By: Sean Crose
Here’s the truth – I wanted Deontay Wilder to get his third fight with Tyson Fury. It just seemed fitting to me. Fury, after all, had completely changed his slippery style to a more aggressive style for the second fight between the two men after almost getting his clock cleaned in their first battle. Why, I reasoned, shouldn’t Wilder get a chance to adapt his own style for a third fight? People might have argued that Wilder would do no such thing, but the truth is that those people really didn’t know. Again, I thought Fury-Wilder 3 was only fitting.
What wasn’t fitting, though, was the way things worked out this week. After months of tortuous maneuvering, a fight between Fury and the third big piece of the heavyweight puzzle, Anthony Joshua, seemed to be becoming a reality. Finally, we all thought, there would be an undisputed champion, a man who had emerged on top of what had been a three way, years long battle for heavyweight supremacy between Joshua, Wilder, and Fury. Now, thanks to a single person who essentially decided a third Fury-Wilder fight should go down ASAP, the chances of having an undisputed heavyweight king anytime soon have pretty much vanished.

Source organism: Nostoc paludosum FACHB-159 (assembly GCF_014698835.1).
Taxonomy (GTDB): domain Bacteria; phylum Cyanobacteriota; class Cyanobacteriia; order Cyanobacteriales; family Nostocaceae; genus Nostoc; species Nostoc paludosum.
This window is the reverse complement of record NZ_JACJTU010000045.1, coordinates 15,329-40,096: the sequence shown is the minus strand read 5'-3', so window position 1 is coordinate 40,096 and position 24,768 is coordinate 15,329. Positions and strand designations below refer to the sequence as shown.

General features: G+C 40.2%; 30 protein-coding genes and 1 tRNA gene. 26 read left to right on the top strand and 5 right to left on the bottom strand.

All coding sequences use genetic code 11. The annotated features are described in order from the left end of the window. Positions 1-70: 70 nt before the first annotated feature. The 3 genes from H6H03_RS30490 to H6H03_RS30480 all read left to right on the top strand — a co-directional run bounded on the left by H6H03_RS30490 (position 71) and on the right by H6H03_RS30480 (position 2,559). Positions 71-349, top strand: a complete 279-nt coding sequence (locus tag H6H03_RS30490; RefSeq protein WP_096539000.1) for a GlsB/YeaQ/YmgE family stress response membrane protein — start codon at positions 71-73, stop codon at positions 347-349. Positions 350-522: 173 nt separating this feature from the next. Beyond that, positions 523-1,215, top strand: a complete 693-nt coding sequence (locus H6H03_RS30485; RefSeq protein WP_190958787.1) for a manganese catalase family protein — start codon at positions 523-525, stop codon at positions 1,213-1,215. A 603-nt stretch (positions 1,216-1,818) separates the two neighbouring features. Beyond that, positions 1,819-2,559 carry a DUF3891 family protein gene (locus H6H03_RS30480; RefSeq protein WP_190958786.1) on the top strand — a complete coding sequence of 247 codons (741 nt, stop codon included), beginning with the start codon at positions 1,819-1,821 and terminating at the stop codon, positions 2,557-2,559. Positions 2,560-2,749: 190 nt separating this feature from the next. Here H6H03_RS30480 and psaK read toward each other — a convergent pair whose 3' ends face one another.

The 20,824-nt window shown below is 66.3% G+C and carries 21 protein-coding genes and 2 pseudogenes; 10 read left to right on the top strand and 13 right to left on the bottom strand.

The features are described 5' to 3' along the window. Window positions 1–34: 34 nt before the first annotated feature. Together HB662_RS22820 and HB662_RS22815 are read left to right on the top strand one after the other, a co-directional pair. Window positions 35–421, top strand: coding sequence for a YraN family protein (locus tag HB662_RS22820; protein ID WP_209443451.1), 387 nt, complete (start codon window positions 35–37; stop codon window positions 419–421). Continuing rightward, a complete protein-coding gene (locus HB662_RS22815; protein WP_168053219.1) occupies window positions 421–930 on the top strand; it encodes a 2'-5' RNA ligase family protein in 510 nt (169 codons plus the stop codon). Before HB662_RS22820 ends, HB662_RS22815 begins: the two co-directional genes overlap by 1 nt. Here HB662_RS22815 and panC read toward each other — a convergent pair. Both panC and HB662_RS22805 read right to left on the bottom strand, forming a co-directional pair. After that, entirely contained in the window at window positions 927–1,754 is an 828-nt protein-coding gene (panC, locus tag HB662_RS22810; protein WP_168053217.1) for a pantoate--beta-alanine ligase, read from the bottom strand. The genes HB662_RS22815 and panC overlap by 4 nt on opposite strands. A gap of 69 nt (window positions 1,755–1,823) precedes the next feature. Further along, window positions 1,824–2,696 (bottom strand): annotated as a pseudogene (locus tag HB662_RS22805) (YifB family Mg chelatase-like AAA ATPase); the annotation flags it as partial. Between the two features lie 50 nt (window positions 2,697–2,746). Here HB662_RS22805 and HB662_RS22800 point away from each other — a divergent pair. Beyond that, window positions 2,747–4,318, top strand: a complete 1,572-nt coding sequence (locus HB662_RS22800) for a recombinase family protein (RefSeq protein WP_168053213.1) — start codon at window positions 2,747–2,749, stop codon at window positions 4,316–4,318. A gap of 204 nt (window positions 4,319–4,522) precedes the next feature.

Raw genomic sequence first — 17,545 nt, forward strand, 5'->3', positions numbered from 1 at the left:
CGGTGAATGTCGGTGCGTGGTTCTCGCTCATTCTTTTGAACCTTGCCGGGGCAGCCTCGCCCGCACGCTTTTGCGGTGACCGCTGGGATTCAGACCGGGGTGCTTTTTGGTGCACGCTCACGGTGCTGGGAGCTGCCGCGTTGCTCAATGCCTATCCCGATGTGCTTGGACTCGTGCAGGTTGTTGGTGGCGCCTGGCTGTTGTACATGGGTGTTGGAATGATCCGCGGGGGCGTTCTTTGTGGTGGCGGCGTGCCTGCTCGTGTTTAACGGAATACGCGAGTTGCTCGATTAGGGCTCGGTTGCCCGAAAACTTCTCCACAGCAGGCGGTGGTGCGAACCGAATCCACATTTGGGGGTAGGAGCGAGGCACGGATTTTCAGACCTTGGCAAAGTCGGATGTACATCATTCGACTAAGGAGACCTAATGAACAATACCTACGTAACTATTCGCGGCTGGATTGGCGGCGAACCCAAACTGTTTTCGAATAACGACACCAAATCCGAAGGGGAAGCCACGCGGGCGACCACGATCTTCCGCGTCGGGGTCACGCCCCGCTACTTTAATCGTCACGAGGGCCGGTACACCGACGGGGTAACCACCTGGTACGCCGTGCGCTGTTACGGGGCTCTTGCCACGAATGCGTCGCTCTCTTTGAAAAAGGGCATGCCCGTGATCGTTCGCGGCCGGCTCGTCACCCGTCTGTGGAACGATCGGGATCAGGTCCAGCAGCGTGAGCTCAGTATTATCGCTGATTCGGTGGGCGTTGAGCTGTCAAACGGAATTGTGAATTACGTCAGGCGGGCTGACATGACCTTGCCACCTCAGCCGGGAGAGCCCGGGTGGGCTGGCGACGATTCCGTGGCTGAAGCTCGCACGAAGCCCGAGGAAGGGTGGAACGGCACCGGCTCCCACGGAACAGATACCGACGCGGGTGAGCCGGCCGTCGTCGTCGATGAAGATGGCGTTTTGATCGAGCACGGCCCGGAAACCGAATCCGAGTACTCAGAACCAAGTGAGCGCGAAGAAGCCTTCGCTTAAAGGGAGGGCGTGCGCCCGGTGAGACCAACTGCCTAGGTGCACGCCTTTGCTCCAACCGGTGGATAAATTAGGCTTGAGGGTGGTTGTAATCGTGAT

And honestly, that’s too bad. Yet it’s hard for me to declare this single person who has now single handedly changed the course of heavyweight history, which started way back in the 1800s, a villain. The abritrator’s job wasn’t to do what was right for the sport of boxing. His job was to do what was right in a specific conflict between two well known, highly decorated boxers and their camps. There’s no reason in the world to argue this single man with a significant decision on his hands acted in bad faith. In fact, all the evidence I’ve seen – and, trust me, it’s pretty much what you’ve seen – indicates the arbitrator (a guy named Daniel Weinstein) tried to play it fair.
Which, of course, leads us to our current situation: A dream deferred. A defining moment pushed aside for what may be a good long time, if not forever. Let’s face it, we may never get to see who emerges as the last man standing once the dust settles over the Joshua, Fury, Wilder era. Or, if we do, it will have that Mayweather-Pacquiao, too little, too late vibe. Yet it’s hard for me to argue at this point that a third Fury-Wilder fight should be out of the question at the moment, at least not if the arbitrator’s decision is correct. It’s just how things work out in boxing – mankind’s greatest and most frustrating sport.
Send this to a friend